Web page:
06 Nov What Is The Link Between Cannabis Use Disorder and Schizophrenia in Young Men?
It can be difficult to have a firm grasp on reality when a person is in an altered state of mind from schizophrenia. With schizophrenia, one may experience the world in a disfigured way. This makes it especially hard to function on a day-to-day basis. Living a lifestyle without treatment can feel overwhelmingly difficult. Men who use cannabis have an increased risk of developing schizophrenia. Additionally, some men with schizophrenia may use cannabis to self-medicate their symptoms. Seeking addiction and mental health treatment with us can help men facing challenges with cannabis use disorder and schizophrenia learn how to cope effectively with their condition.
What Is Schizophrenia?
According to the National Institute of Mental Health (NIMH), schizophrenia is a psychiatric disorder that affects an individual’s thought process, behavior, and emotions. Some individuals diagnosed with schizophrenia may be perceived as losing touch with reality. This can be alarming for family members and friends to witness. The negative effects of schizophrenia can make it extremely difficult to participate in typical daily activities. Although completing tasks can be problematic for some individuals, effective treatment options can lead to a better outcome in daily life functioning.
Schizophrenia Signs and Symptoms
As stated on NIMH’s website, the onset of schizophrenia is typically between the ages of 16 and 30. Recognizing the symptoms early on can increase the chance of a successful recovery. An individual may experience psychotic, negative, and cognitive effects. Symptoms may include:
- Movement disorder
- Thought disorder
- Limited facial expressions
- Low energy levels
- Problems sticking to daily activities
- Trouble processing new information
- Slowed learning
- Difficulty focusing and paying attention
Can You Become Addicted to Cannabis?
According to the publication Cannabis Use Disorder by Jason Patel and Raman Marwaha, cannabis use disorder can lead to significant distress or impairment. An individual with cannabis use disorder may present nine pathological patterns, which may be classified under social impairment, impaired motor control, psychological adaptation, and risky behaviors. One may experience a persistent desire to use the drug with little success in discontinuing the substance.
Based on clinical studies, researchers have discovered that persistent long-term cannabis use can change the circuitry of one’s brain. Withdrawal symptoms may occur when stopping the use of cannabis and may be incredibly uncomfortable for some men. Symptoms may consist of:
- Aggression, irritability, and anger
- Irregular sleep patterns
- Depressed mood
- Anxiety or nervousness
- Weight loss and lack of appetite
How Is Schizophrenia Linked With Cannabis Use Disorder?
According to the National Institute on Drug Abuse (NIDA), young men with cannabis use disorder may be at an increased risk of developing schizophrenia. A study analyzed health records and data that spanned five decades and represented more than six million people in Denmark. The study was performed to estimate schizophrenia cases that may be contributing to cannabis use disorder throughout the population.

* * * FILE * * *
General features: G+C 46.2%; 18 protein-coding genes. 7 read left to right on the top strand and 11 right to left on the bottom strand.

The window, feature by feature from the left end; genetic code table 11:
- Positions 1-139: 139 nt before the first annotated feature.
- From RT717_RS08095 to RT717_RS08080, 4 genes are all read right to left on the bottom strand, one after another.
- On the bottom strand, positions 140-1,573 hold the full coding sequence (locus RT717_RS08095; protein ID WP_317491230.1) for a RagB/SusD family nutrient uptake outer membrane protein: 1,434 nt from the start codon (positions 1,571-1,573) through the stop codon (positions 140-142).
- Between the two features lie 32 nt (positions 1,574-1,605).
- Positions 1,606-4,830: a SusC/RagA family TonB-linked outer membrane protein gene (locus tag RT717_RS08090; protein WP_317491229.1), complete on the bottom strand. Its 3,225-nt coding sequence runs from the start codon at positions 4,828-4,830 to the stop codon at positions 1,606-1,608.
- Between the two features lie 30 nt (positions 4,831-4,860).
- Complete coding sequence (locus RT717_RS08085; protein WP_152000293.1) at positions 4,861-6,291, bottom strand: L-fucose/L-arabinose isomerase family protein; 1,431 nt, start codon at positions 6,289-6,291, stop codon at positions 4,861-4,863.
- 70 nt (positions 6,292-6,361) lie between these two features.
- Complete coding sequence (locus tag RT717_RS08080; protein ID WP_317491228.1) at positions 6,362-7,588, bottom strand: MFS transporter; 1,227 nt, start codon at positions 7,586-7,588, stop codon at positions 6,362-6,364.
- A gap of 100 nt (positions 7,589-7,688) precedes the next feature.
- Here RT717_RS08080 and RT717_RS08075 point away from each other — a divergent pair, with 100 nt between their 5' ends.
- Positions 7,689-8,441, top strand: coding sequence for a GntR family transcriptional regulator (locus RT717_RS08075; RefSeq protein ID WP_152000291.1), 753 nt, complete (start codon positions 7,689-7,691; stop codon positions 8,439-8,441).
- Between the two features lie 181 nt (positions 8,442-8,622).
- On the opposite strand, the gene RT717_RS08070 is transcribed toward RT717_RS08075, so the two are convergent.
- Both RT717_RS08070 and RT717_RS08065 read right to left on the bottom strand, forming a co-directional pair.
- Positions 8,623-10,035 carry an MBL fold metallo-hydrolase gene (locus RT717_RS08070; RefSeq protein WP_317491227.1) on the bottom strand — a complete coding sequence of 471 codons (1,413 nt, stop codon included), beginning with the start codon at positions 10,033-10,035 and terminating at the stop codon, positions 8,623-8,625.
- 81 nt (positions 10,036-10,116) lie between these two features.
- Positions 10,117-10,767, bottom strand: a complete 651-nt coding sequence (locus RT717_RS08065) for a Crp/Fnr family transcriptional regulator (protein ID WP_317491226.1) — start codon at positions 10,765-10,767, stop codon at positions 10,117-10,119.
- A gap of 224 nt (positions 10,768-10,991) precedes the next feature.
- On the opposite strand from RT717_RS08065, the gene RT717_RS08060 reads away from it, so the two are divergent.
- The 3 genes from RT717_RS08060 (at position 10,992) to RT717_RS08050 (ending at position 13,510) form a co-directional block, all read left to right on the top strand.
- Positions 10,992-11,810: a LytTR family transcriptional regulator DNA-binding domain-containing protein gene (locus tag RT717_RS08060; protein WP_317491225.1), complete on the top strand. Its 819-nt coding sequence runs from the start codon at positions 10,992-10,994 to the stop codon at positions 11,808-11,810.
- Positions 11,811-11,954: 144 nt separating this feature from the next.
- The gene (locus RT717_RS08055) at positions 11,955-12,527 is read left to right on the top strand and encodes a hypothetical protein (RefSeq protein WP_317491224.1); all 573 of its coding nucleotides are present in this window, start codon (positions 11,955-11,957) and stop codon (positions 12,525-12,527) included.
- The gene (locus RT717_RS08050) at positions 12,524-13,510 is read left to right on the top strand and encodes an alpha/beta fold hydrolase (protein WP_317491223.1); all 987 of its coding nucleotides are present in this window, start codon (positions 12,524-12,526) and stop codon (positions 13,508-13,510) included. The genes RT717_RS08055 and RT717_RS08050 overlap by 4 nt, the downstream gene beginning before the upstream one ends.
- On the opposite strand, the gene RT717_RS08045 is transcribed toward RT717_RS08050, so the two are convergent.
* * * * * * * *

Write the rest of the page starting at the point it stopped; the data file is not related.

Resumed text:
Clinical research discovered heavy evidence of the association between schizophrenia and cannabis use disorder, mostly among men. It was estimated that approximately 30% of men with schizophrenia were between the ages of 21 and 30. These cases could have been prevented by treating cannabis use disorder. Data also found that schizophrenia cases due to cannabis use disorder have significantly increased within the past five decades.
Moving Forward With Our Facility for Cannabis Use Disorder and Schizophrenia
Although cannabis use disorder and schizophrenia are two serious conditions, a person can start to live a healthy lifestyle if they choose mental health treatment. One may feel indecisive about whether to seek help. It can be an overwhelming choice, but deciding to move forward with treatment can come with several mental and physical health benefits. Starting treatment can provide not only emotional support but the professional support needed, too, during a sensitive transition.
Treatment can help individuals learn how to effectively manage their symptoms. Participating in therapy can teach individuals the tools and unique strategies needed to recognize and cope with the negative effects of their condition. We can help individuals living with addiction and co-occurring mental health conditions live a more productive lifestyle. Our team works hard to develop an individualized treatment plan and tailors our services specifically to meet clients’ needs.
Many men who have been diagnosed with cannabis use disorder and schizophrenia do find mental stability and addiction relief through dedication to mental health and addiction treatment. Committing to a healthy treatment plan is crucial for achieving a successful recovery. Using the skills learned in therapy outside of treatment can ensure a more comfortable transition into recovery. Therapy can teach individuals new sober living skills. These skills promote long-term recovery from cannabis use disorder and schizophrenia. Our goal is to help those struggling with their mental health go on to live an independent lifestyle and have a more positive future.